12 Funding Tips from Founders Who Have Been There

0
47

Funding Q&A: What’s the best advice on funding that you’ve ever gotten and why?

A: Only take it if you absolutely need it. “It can be enticing to be lured in by the big fundraising numbers that many companies tout. I’ve been told from early on to be very wary of taking in more money than you actually need. When money gets loose, you lose your scrappy mindset. You also then have stakeholders in your business with real expectations of you.” Darrah Brustein, darrah.co

Don’t just focus on equity. Consider debt. “For companies that are generating cash flow and see an opportunity to grow faster, but capital is a limiting factor, there are some great debt options available. We considered going back to our equity investors for more money, but one of our investors introduced us to her banker, and with interest rates so low, we ended up getting a great deal.” Fan Bi, Menswear Reviewed

Treat it like a marriage. “I think of the analogy that the funding process is marriage, not dating — which means the investor has to be willing to fund your project without needing fierce convincing. It is a mutual agreement in which both sides should be happy to work together. If one is more dependent on the other, it may lead to uncomfortable zones in future. So it’s important to be straightforward from the beginning.” Kevin Xu, Mebo International

Only accept venture capital if you need to be “first to market.” “The only reason why you need venture capital is if you need the ‘first mover advantage’ to penetrate a market with an easily duplicable business model. If you feel as if a more capitalized company could take your model and capture market share with funding, then raise capital and let the arms race begin. If not, build your business based on real revenues and scale organically.” Matt Wilson, Under30Experiences

Vet the people vetting you. “The world of venture capitalists is no less filled with toxic people than the general population. Some people, even frequent investors, can be an absolute pain to work with at best and toxic to your entire business at worst. For example, if I get an offer, look them up, and find that they are constantly in-and-out of civil court, I know I don’t want what they’re offering.” Adam Steele, Loganix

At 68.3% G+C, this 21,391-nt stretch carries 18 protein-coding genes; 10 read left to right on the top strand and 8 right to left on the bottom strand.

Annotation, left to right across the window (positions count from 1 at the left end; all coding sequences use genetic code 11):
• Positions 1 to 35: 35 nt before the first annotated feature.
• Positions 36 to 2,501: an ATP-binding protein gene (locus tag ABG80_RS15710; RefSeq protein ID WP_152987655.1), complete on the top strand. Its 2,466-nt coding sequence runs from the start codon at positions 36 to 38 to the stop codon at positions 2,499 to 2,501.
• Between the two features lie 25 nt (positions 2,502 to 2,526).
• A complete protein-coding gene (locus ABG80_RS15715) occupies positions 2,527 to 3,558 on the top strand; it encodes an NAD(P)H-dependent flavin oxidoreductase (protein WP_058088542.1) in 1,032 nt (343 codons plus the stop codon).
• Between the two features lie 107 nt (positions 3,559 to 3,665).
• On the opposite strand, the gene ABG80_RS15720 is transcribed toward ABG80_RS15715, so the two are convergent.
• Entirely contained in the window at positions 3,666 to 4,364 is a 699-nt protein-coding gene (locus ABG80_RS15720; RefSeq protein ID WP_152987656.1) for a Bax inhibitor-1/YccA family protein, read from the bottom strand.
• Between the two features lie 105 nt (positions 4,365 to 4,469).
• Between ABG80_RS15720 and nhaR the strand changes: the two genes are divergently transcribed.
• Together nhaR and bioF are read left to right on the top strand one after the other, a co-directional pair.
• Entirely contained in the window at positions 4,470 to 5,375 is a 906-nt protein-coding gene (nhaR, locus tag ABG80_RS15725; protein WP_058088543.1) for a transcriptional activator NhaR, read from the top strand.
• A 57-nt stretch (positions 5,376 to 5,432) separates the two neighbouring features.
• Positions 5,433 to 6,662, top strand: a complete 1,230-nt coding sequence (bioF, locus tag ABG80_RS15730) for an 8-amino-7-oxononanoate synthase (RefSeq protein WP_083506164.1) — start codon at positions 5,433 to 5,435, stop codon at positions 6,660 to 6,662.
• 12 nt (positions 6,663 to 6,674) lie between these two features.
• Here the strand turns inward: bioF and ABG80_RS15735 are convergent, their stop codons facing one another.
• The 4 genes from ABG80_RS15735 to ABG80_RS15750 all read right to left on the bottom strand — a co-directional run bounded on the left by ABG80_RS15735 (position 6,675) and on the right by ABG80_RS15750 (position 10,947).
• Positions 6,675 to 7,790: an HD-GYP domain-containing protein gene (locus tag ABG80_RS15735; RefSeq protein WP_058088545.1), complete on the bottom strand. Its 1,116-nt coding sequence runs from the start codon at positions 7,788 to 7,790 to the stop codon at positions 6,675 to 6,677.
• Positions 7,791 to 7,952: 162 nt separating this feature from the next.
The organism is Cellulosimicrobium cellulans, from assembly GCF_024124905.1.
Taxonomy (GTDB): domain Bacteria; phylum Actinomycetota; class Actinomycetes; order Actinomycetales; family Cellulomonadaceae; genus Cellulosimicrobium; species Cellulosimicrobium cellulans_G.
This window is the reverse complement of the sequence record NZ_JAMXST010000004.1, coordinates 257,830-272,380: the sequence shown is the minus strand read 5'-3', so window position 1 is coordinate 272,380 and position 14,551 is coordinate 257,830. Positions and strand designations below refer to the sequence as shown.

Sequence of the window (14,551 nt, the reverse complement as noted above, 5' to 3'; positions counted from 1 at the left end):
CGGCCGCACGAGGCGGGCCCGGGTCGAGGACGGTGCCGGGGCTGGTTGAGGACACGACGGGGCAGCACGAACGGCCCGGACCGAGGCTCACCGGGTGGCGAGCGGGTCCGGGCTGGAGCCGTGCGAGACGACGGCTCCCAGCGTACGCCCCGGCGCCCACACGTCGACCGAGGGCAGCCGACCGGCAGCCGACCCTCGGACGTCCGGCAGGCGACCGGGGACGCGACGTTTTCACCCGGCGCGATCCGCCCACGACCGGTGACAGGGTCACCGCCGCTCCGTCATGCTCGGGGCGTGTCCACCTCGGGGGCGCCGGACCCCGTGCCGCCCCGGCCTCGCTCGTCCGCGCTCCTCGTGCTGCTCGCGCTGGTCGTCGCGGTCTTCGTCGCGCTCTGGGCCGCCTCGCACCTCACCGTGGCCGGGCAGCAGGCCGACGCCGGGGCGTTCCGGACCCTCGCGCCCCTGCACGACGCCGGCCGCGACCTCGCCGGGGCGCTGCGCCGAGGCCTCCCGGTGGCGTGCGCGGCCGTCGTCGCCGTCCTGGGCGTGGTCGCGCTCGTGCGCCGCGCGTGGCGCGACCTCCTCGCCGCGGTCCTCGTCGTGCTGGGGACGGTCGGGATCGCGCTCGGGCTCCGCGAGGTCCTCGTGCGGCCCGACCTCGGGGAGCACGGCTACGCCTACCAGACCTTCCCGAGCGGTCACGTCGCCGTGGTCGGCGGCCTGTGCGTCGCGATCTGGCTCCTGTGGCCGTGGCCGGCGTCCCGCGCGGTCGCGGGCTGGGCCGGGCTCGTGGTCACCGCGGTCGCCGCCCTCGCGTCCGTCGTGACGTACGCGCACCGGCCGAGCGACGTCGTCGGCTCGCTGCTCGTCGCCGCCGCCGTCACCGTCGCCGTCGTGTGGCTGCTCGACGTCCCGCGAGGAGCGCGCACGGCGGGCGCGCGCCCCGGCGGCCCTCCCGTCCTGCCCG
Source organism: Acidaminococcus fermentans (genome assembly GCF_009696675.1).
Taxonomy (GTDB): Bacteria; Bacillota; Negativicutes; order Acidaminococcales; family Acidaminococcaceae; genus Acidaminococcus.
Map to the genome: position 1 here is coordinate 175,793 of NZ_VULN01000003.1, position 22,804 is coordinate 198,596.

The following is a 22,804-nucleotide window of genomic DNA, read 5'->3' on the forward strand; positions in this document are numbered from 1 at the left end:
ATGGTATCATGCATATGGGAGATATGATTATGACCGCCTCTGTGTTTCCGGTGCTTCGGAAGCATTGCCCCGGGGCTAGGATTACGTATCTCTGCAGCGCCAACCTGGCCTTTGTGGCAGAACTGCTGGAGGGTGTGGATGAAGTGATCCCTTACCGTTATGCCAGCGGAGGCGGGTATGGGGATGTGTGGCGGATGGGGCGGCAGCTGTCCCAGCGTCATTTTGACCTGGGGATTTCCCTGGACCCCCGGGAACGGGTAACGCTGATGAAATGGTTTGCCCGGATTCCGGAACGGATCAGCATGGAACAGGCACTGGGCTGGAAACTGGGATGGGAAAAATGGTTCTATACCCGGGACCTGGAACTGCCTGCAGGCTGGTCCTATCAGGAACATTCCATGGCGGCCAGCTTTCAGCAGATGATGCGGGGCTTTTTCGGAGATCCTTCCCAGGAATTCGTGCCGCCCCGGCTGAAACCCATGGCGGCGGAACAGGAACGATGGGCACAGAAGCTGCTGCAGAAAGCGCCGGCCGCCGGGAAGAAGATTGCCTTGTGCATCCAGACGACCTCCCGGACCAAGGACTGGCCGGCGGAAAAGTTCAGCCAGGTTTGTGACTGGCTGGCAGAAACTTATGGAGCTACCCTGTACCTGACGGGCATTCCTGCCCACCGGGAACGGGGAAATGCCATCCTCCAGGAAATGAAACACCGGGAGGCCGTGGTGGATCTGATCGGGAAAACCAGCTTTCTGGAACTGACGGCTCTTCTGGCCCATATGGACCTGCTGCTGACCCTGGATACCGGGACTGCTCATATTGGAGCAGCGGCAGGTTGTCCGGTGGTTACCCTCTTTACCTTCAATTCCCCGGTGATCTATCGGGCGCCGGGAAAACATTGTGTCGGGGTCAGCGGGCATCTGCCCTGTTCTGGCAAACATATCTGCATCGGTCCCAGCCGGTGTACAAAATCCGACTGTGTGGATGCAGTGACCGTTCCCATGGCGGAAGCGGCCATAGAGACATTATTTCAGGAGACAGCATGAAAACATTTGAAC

It’s not an ATM machine. “Funding is there to build a business, not support me personally. I had to make sure I had my own way to cover my living expenses until the business could become self-sufficient and turn a profit. Only then could I start drawing a paycheck. Any funding I got, I knew I had to connect the spending to something that would be necessary to develop the business.” Zach Binder, Bell + Ivy

Cash is king. “More cash is better than less cash. Cash now is better than cash later. Never run out of cash. A startup’s most precious resource is cash in the bank, and a founder’s first priority is to always make sure you have enough to keep going.” Joe Landon, Space Angels

Not all dollars are created equal. “Investors are not just capital sources; they are also your partners in business. You need to look beyond the economics of the deal to understand the people behind the money. How will they treat you if you hit a rough patch? Do they share your values? Is their investment period long enough to be consistent with your timing and vision for the business?” Christopher Kelly, Convene

It’s OK to ask for less. “It’s tempting to jump on a generous offer, especially when you’re strapped for cash, but it’s poor judgement to ever take more than you need. Not every investor is interested in a smaller slice than they’re aiming for, but many are still very receptive to making a smaller offer if you insist that’s the only amount you’re comfortable with.” Matt Doyle, Excel Builders

Wait as long as you can. “Over our five-year life span, Cater2.me has been a bootstrapped startup. This has allowed my co-founder and me to grow the company in the manner that we envisioned, without any outside influences persuading us to go down a direction we may not see as beneficial. By taking on funding, you may gain more resources to grow your company, but you sacrifice some control in the process.” Alex Lorton, Cater2.me

There’s no such thing as free money. “There are both pros and cons of seeking funding for your business startup. However, every dollar you acquire from an investor comes with expectations: how your business will perform, what goals you’ll meet, and projections for your growth potential. When you accept funding, you also accept the weighty responsibility of meeting those expectations.” Nicole Munoz, Start Ranking Now

They need you more than you need them. “Never allow the investor to feel you’re desperate to have them on board. Remember, they need you. Without you, their cash flow remains stagnant, collecting interest that leads to marginal gains. Investors want to see their pockets swell. Never be pompous or dismissive of their importance, but show an investor that they’re missing an opportunity if they don’t invest in your business.” Blair Thomas, eMerchantBroker

(Article written by Young Entrepreneur Council)

(SOURCE: TCA)